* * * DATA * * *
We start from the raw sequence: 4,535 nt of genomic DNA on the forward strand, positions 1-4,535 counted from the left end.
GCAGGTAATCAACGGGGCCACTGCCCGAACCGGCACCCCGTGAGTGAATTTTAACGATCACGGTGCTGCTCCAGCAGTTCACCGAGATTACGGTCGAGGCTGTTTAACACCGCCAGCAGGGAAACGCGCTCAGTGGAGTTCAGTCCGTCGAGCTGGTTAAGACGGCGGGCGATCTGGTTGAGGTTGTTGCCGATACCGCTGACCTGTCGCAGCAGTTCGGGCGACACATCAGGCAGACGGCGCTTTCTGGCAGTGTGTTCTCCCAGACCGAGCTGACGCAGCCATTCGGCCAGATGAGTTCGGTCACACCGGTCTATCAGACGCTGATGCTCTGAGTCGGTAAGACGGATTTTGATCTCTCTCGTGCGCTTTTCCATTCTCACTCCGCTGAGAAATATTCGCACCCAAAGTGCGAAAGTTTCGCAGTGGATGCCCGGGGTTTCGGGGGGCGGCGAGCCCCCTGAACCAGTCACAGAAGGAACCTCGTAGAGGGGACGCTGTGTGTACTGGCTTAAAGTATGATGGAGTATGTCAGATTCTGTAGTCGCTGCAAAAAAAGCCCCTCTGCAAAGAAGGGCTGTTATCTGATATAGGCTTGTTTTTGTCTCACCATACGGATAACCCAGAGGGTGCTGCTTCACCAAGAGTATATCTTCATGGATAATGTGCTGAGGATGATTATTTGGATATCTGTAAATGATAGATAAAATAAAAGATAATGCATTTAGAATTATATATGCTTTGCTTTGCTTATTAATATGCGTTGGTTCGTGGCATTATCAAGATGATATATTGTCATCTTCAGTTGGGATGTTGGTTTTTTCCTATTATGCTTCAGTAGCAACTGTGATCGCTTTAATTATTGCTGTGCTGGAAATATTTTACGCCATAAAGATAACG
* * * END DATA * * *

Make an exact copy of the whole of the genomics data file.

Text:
We start from the raw sequence: 4,535 nt of genomic DNA on the forward strand, positions 1-4,535 counted from the left end.
GCAGGTAATCAACGGGGCCACTGCCCGAACCGGCACCCCGTGAGTGAATTTTAACGATCACGGTGCTGCTCCAGCAGTTCACCGAGATTACGGTCGAGGCTGTTTAACACCGCCAGCAGGGAAACGCGCTCAGTGGAGTTCAGTCCGTCGAGCTGGTTAAGACGGCGGGCGATCTGGTTGAGGTTGTTGCCGATACCGCTGACCTGTCGCAGCAGTTCGGGCGACACATCAGGCAGACGGCGCTTTCTGGCAGTGTGTTCTCCCAGACCGAGCTGACGCAGCCATTCGGCCAGATGAGTTCGGTCACACCGGTCTATCAGACGCTGATGCTCTGAGTCGGTAAGACGGATTTTGATCTCTCTCGTGCGCTTTTCCATTCTCACTCCGCTGAGAAATATTCGCACCCAAAGTGCGAAAGTTTCGCAGTGGATGCCCGGGGTTTCGGGGGGCGGCGAGCCCCCTGAACCAGTCACAGAAGGAACCTCGTAGAGGGGACGCTGTGTGTACTGGCTTAAAGTATGATGGAGTATGTCAGATTCTGTAGTCGCTGCAAAAAAAGCCCCTCTGCAAAGAAGGGCTGTTATCTGATATAGGCTTGTTTTTGTCTCACCATACGGATAACCCAGAGGGTGCTGCTTCACCAAGAGTATATCTTCATGGATAATGTGCTGAGGATGATTATTTGGATATCTGTAAATGATAGATAAAATAAAAGATAATGCATTTAGAATTATATATGCTTTGCTTTGCTTATTAATATGCGTTGGTTCGTGGCATTATCAAGATGATATATTGTCATCTTCAGTTGGGATGTTGGTTTTTTCCTATTATGCTTCAGTAGCAACTGTGATCGCTTTAATTATTGCTGTGCTGGAAATATTTTACGCCATAAAGATAACG